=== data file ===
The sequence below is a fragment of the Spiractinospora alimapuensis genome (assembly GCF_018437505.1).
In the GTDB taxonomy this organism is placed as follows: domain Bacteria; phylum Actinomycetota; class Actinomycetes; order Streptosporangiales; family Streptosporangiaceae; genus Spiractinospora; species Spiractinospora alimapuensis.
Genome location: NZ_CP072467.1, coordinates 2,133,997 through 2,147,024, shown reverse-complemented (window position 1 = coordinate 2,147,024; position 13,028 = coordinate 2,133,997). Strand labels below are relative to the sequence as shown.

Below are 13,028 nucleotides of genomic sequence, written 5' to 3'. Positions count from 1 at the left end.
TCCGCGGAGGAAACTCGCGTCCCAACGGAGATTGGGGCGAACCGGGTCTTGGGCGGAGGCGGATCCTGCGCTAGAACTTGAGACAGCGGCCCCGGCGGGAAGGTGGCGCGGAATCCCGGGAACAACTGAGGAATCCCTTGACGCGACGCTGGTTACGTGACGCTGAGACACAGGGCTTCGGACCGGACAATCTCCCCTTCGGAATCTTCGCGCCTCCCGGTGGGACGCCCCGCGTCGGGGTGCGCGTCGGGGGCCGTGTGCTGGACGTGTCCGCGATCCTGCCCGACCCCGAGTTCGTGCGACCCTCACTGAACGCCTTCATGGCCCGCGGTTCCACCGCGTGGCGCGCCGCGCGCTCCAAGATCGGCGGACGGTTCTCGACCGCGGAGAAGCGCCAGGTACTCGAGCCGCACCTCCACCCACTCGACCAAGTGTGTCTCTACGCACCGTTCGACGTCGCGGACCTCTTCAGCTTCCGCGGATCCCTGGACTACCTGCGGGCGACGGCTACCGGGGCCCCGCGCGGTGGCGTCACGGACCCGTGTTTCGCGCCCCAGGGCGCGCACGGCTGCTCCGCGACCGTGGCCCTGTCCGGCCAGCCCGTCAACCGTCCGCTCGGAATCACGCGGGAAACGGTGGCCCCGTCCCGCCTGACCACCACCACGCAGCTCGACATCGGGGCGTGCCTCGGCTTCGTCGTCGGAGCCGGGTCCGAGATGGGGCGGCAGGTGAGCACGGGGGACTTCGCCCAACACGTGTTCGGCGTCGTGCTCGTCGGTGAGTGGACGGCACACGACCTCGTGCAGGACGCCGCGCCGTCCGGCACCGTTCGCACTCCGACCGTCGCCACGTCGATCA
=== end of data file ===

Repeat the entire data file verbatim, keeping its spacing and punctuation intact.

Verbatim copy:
The sequence below is a fragment of the Spiractinospora alimapuensis genome (assembly GCF_018437505.1).
In the GTDB taxonomy this organism is placed as follows: domain Bacteria; phylum Actinomycetota; class Actinomycetes; order Streptosporangiales; family Streptosporangiaceae; genus Spiractinospora; species Spiractinospora alimapuensis.
Genome location: NZ_CP072467.1, coordinates 2,133,997 through 2,147,024, shown reverse-complemented (window position 1 = coordinate 2,147,024; position 13,028 = coordinate 2,133,997). Strand labels below are relative to the sequence as shown.

Below are 13,028 nucleotides of genomic sequence, written 5' to 3'. Positions count from 1 at the left end.
TCCGCGGAGGAAACTCGCGTCCCAACGGAGATTGGGGCGAACCGGGTCTTGGGCGGAGGCGGATCCTGCGCTAGAACTTGAGACAGCGGCCCCGGCGGGAAGGTGGCGCGGAATCCCGGGAACAACTGAGGAATCCCTTGACGCGACGCTGGTTACGTGACGCTGAGACACAGGGCTTCGGACCGGACAATCTCCCCTTCGGAATCTTCGCGCCTCCCGGTGGGACGCCCCGCGTCGGGGTGCGCGTCGGGGGCCGTGTGCTGGACGTGTCCGCGATCCTGCCCGACCCCGAGTTCGTGCGACCCTCACTGAACGCCTTCATGGCCCGCGGTTCCACCGCGTGGCGCGCCGCGCGCTCCAAGATCGGCGGACGGTTCTCGACCGCGGAGAAGCGCCAGGTACTCGAGCCGCACCTCCACCCACTCGACCAAGTGTGTCTCTACGCACCGTTCGACGTCGCGGACCTCTTCAGCTTCCGCGGATCCCTGGACTACCTGCGGGCGACGGCTACCGGGGCCCCGCGCGGTGGCGTCACGGACCCGTGTTTCGCGCCCCAGGGCGCGCACGGCTGCTCCGCGACCGTGGCCCTGTCCGGCCAGCCCGTCAACCGTCCGCTCGGAATCACGCGGGAAACGGTGGCCCCGTCCCGCCTGACCACCACCACGCAGCTCGACATCGGGGCGTGCCTCGGCTTCGTCGTCGGAGCCGGGTCCGAGATGGGGCGGCAGGTGAGCACGGGGGACTTCGCCCAACACGTGTTCGGCGTCGTGCTCGTCGGTGAGTGGACGGCACACGACCTCGTGCAGGACGCCGCGCCGTCCGGCACCGTTCGCACTCCGACCGTCGCCACGTCGATCA